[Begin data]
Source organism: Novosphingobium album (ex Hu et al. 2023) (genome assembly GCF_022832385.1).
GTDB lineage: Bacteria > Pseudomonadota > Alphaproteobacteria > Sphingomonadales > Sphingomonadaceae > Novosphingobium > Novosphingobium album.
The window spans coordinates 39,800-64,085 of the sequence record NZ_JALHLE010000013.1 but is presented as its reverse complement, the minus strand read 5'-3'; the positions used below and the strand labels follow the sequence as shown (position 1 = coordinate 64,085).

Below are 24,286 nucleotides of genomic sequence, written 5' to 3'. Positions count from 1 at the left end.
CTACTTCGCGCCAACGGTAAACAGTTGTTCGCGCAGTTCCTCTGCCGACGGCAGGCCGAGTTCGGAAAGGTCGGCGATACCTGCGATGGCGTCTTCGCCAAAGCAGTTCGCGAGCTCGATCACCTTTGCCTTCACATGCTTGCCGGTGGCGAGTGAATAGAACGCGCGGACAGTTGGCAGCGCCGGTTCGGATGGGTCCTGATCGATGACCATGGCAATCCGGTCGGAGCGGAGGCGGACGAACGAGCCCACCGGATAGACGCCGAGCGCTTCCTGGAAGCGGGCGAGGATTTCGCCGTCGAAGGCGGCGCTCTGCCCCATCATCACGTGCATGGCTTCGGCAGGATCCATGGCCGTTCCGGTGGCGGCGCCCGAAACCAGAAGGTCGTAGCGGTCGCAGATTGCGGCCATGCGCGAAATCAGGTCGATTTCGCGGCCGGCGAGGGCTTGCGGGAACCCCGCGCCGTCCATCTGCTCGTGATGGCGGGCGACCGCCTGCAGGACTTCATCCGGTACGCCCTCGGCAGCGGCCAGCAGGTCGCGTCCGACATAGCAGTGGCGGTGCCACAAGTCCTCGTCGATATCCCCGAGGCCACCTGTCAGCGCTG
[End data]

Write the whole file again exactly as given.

Source organism: Novosphingobium album (ex Hu et al. 2023) (genome assembly GCF_022832385.1).
GTDB lineage: Bacteria > Pseudomonadota > Alphaproteobacteria > Sphingomonadales > Sphingomonadaceae > Novosphingobium > Novosphingobium album.
The window spans coordinates 39,800-64,085 of the sequence record NZ_JALHLE010000013.1 but is presented as its reverse complement, the minus strand read 5'-3'; the positions used below and the strand labels follow the sequence as shown (position 1 = coordinate 64,085).

Below are 24,286 nucleotides of genomic sequence, written 5' to 3'. Positions count from 1 at the left end.
CTACTTCGCGCCAACGGTAAACAGTTGTTCGCGCAGTTCCTCTGCCGACGGCAGGCCGAGTTCGGAAAGGTCGGCGATACCTGCGATGGCGTCTTCGCCAAAGCAGTTCGCGAGCTCGATCACCTTTGCCTTCACATGCTTGCCGGTGGCGAGTGAATAGAACGCGCGGACAGTTGGCAGCGCCGGTTCGGATGGGTCCTGATCGATGACCATGGCAATCCGGTCGGAGCGGAGGCGGACGAACGAGCCCACCGGATAGACGCCGAGCGCTTCCTGGAAGCGGGCGAGGATTTCGCCGTCGAAGGCGGCGCTCTGCCCCATCATCACGTGCATGGCTTCGGCAGGATCCATGGCCGTTCCGGTGGCGGCGCCCGAAACCAGAAGGTCGTAGCGGTCGCAGATTGCGGCCATGCGCGAAATCAGGTCGATTTCGCGGCCGGCGAGGGCTTGCGGGAACCCCGCGCCGTCCATCTGCTCGTGATGGCGGGCGACCGCCTGCAGGACTTCATCCGGTACGCCCTCGGCAGCGGCCAGCAGGTCGCGTCCGACATAGCAGTGGCGGTGCCACAAGTCCTCGTCGATATCCCCGAGGCCACCTGTCAGCGCTG